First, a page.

- November 17, 2020
- Posted by: admin1
- Category: MMN
What Irrigation is?
- Irrigation is the artificial application of water to the soil or agricultural field. It is the replacement or supplementation of rainwater with another source of water.
- The main idea behind irrigation systems is to assist in the growth of agricultural crops and plants by maintaining with the minimum amount of water required, suppressing weed growth in grain fields, preventing soil consolidation etc.
- About 80 per cent of the current water use is drawn by agriculture. Irrigated area accounts for nearly 8 per cent of the 140 million hectare (mha) of agricultural land in India. The remaining 51.2 per cent is rainfed.
- The increasing gap also impacts rainfed production in the country. The mean productivity of rainfed area (71.62 mha) is about 1 tonne per ha compared to 2.8 tonne per hectare of irrigated area.
- Water Budget: The country receives annual precipitation (including snowfall) of almost 4,000 billion cubic metre (BCM), which results into estimated average water potential of 1,869 BCM. But its per capita availability is reducing year on year, the ICAR said. The per capita annual water availability has declined from 5,177 cubic metre (cm) in 1951 to 1,508 cm by 2014, and is likely to reduce further to 1,465 cm and 1,235 cm by 2025 and 2050, respectively.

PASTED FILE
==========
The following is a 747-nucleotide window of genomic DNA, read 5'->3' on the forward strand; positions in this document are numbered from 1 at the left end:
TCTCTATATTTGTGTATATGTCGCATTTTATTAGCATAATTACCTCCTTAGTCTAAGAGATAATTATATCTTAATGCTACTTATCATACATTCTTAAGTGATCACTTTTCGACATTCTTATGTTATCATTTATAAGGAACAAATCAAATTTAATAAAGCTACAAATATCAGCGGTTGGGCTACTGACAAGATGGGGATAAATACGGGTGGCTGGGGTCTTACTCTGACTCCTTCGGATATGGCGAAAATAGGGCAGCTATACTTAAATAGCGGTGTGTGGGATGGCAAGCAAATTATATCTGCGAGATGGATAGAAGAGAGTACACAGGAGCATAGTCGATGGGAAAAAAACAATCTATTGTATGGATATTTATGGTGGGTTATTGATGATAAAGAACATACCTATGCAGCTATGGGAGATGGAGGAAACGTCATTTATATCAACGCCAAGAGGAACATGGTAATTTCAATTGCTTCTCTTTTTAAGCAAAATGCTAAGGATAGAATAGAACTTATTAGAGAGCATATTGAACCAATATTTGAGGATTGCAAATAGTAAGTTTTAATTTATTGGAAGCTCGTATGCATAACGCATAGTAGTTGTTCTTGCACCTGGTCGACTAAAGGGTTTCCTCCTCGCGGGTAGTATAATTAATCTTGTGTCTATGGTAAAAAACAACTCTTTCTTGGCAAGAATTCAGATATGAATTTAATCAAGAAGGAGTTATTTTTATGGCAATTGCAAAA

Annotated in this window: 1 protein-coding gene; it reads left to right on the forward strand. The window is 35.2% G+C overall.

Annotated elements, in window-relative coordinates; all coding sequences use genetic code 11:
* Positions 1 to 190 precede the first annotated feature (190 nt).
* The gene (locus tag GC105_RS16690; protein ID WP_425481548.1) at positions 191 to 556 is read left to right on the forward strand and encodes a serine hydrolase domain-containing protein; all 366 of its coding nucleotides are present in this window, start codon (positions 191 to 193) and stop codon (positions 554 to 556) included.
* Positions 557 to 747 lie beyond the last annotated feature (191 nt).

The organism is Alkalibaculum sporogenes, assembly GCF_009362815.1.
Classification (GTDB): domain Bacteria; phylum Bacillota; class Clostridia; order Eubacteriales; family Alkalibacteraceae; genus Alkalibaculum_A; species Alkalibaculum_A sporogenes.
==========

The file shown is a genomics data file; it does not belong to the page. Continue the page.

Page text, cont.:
- About 40 mha of the country is flood prone and every year about 8 mha is affected by floods. The waterlogged area in the country is about 11.6 mha.
- The overall irrigation efficiency of the major and medium irrigation projects is estimated to be around 38 per cent. “The efficiency of surface irrigation system can be improved from about 35-40 per cent to around 50-60 per cent and that of groundwater from about 65-70 per cent to 72-75 per cent
- Enhance Productivity
- Tap the Productive potential of soil
- Reduce dependence upon Monsoon and rainfed agriculture
- Enhance Production by having multiple crops within a year
Surface irrigation is where water is applied and distributed over the soil surface by gravity. It is by far the most common form of irrigation throughout the world and has been practiced in many areas virtually unchanged for thousands of years.
A. COMPLETE FLOODING
|A-1. Wild Flooding|
|A-2. Border Irrigation|
|A-3. Check or Basin Irrigation|
B. PARTIAL FLOODING
|B-1. Furrow Irrigation method|